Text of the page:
Slice Quotes (displaying: 1 - 30 of 135 quotes )
When I was a boy I used to love pizza, and whenever my father took me to the pizzeria I'd order two slices. And I'd sit and he'd watch me wolfing down the first slice with my eyes on the second. I wasn't even tasting that first slice. And one day my father said to me, "Son, you need to learn that while you're eating the first slice of pizza, eat the first slice. Because right now you're eating the second slice before you've finished the first.
Toast is when you take a piece of bread—What is bread? Bread is when you take some flour—What is flour? We’ll skip that part, it’s too complicated. Bread is something you can eat, made from a ground-up plant and shaped like a stone. You cook it... Please, why do you cook it? Why don’t you just eat the plant? Never mind that part—Pay attention. You cook it, and then you cut it into slices, and you put a slice into a toaster, which is a metal box that heats up with electricity—What is electricity? Don’t worry about that. While the slice is in the toaster, you get out the...
Laura made a great chili. She used lean meat, dark kidney beans, carrots cut small, a bottle or so of dark beer, and freshly sliced hot peppers. She would let the chili cook for a while, then add red wine, lemon juice and a pitch of fresh dill, and, finally, measure out and add her chili powders. On more than one occasion Shadow had tried to get her to show him how she made it: he would watch everything she did, from slicing the onions and dropping them into the olive oil at the bottom of the pot. He had even written down the recipe, ingredient by ingredient, and he had once made Laura's chili for himself on a weekend when she had been out of town. It had tasted okay-it was certainly edible, but it had not been Laura's chili.
Then, while Cinnamon straightened up the kitchen as usual, Nutmeg and I sat at a small table, drinking tea. She ate only one slice of toast, with a little butter. Outside, a cold, sleety rain was falling. Nutmeg said little, and I said little - a few remarks about the weather. She seemed to have something she wanted to say, though. That much was clear from the look on her face and the way she spoke. She tore off stamp-sized pieces of toast and transported them, one at a time, to her mouth. We looked out at the rain now and then, as if it were our longtime mutual friend.
Bond insisted ordering Leiter’s Haig-and-Haig ”on the rocks” and then he looked carefully at the barman. ”A Dry Martini", he said. "One. In a deep champagne goblet.” ”Oui, monsieur.” Just a moment. Three measures of Gordons, one of vodka, half a measure of Kina Lillet. Shake it very well until it's ice-cold, then add a large thin slice of lemonpeel. Got it?" ”Certainly, monsieur.” The barman seemed pleased with the idea.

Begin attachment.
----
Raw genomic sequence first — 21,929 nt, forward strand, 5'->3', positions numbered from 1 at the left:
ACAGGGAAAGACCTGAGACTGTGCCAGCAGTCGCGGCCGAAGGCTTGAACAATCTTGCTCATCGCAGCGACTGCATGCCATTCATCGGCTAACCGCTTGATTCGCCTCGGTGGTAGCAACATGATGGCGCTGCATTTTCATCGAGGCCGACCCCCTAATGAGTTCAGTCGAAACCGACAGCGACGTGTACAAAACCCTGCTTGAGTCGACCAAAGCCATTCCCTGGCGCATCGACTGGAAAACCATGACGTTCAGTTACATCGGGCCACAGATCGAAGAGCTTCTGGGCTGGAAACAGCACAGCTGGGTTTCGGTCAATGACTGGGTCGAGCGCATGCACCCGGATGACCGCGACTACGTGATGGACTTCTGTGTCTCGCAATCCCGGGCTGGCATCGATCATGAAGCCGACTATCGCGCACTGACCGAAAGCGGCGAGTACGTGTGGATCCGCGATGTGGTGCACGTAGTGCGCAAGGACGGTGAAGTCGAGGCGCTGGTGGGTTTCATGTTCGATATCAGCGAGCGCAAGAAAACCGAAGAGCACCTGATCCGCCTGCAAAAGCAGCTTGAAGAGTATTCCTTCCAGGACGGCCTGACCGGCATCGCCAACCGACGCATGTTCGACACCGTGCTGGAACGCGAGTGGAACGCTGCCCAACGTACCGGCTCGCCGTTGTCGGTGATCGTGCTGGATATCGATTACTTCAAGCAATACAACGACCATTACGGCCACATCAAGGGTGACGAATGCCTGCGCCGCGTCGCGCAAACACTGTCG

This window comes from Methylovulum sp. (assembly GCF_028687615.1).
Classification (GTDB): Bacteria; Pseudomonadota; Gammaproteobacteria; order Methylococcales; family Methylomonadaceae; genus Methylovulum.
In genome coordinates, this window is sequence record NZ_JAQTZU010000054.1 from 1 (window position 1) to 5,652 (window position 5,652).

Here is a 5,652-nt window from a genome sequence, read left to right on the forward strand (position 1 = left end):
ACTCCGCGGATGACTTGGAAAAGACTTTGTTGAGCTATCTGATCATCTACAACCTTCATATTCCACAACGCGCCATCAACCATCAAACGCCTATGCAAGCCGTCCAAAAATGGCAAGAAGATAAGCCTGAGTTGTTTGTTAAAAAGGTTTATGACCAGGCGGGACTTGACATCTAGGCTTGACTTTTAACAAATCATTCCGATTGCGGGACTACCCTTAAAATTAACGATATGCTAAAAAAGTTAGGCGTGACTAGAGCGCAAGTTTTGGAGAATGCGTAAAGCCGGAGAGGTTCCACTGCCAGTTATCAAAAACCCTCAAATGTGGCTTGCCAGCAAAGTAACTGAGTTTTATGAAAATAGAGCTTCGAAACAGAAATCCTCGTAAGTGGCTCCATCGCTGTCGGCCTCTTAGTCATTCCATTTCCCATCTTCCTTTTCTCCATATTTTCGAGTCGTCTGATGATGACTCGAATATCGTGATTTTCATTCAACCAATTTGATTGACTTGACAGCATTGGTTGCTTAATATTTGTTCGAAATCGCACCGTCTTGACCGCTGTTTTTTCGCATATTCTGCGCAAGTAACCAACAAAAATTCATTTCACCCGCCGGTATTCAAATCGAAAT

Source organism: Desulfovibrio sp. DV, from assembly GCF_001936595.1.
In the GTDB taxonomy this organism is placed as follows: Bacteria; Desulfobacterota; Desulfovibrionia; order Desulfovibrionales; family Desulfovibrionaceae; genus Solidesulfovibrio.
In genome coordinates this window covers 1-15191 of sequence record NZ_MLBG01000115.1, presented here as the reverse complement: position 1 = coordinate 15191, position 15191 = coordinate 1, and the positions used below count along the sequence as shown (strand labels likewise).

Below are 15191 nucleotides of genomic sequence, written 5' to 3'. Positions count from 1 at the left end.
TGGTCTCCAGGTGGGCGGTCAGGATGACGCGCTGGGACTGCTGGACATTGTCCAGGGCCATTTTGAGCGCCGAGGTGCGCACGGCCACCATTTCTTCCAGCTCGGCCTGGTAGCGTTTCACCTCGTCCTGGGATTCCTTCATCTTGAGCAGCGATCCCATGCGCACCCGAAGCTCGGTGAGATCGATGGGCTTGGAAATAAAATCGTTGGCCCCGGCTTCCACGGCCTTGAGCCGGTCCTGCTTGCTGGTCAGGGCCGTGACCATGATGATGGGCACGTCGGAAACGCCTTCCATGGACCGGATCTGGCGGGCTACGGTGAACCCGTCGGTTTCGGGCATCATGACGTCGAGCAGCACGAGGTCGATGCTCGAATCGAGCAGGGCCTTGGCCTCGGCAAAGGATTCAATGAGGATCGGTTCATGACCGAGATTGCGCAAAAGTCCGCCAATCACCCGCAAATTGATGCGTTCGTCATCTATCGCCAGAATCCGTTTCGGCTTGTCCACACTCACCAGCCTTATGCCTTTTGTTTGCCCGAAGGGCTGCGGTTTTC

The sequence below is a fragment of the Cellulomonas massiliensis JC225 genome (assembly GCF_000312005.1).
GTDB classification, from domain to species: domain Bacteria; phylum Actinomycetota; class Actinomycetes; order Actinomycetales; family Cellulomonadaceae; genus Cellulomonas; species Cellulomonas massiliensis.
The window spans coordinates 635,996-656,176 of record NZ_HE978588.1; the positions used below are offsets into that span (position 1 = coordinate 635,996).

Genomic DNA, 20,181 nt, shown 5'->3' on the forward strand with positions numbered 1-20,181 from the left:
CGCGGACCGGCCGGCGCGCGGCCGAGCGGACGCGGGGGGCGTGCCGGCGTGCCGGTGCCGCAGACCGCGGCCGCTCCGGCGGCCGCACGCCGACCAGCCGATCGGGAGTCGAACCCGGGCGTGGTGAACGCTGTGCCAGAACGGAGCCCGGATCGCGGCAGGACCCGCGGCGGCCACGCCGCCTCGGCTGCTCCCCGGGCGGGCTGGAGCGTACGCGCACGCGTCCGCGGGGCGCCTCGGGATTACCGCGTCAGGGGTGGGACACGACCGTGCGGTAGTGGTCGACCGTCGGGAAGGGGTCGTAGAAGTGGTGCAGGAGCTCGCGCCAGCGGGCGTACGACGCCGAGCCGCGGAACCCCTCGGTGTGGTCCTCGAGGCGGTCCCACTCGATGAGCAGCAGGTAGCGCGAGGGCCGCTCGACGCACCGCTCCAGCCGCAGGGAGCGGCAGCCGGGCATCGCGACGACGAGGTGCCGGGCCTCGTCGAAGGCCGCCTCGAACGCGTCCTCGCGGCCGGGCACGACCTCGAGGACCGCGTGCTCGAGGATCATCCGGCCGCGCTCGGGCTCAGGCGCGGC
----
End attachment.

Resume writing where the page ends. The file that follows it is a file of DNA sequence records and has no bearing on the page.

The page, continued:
He was asking too many questions and he was asking them too quickly. They were stacking up in my head like loaves in the factory where Uncle Terry works. The factory is a bakery and he operates the slicing machines. And sometimes a slicer is not working fast enough but the bread keeps coming and there is a blockage. I sometimes think of my mind as a machine, but not always as a bread-slicing machine. It makes it easier to explain to other people what is going on inside it.
Such heaped up platters of cakes of various and almost indescribable kinds, known only to experienced Dutch housewives! There was the doughty doughnut, the tender oly koek, and the crisp and crumbling cruller; sweet cakes and short cakes, ginger cakes and honey cakes, and the whole family of cakes. And then there were apple pies, and peach pies, and pumpkin pies; besides slices of ham and smoked beef; and moreover delectable dishes of preserved plums, and peaches, and pears, and quinces; not to mention broiled shad and roasted chickens; together with bowls of milk and cream, all mingled higgledy-piggledy, pretty much as I have enumerated them, with the motherly teapot sending up its clouds of vapor from the midst-- Heaven bless the mark!
The Owl and the Pussycat went to sea. In a beautiful pea-green boat: They took some honey, and plenty of money. Wrapped up in a five-pound note. . . They dined on mince and slices of quince, Which they ate with a runcible spoon; And hand in hand, on the edge of the sand, They danced by the light of the moon, The moon, The moon, They danced by the light of the moon.
My main reason for scepticism about the Huxley/Sagan theory is that the human brain is demonstrably eager to see faces in random patterns, as we know from scientific evidence, on top of the numerous legends about faces of Jesus, or the Virgin Mary, or Mother Teresa, being seen on slices of toast, or pizzas, or patches of damp on a wall. This eagerness is enhanced if the pattern departs from randomness in the specific direction of being symmetrical.
Jealousy always has been my cross, the weakness and woundedness in me that has most often caused me to feel ugly and unlovable, like the Bad Seed. I’ve had many years of recovery and therapy, years filled with intimate and devoted friendships, yet I still struggle. I know that when someone gets a big slice of pie, it doesn’t mean there’s less for me. In fact, I know that there isn’t even a pie, that there’s plenty to go around, enough food and love and air. But I don’t believe it for a second. I secretly believe there’s a pie. I will go to my grave brandishing my fork.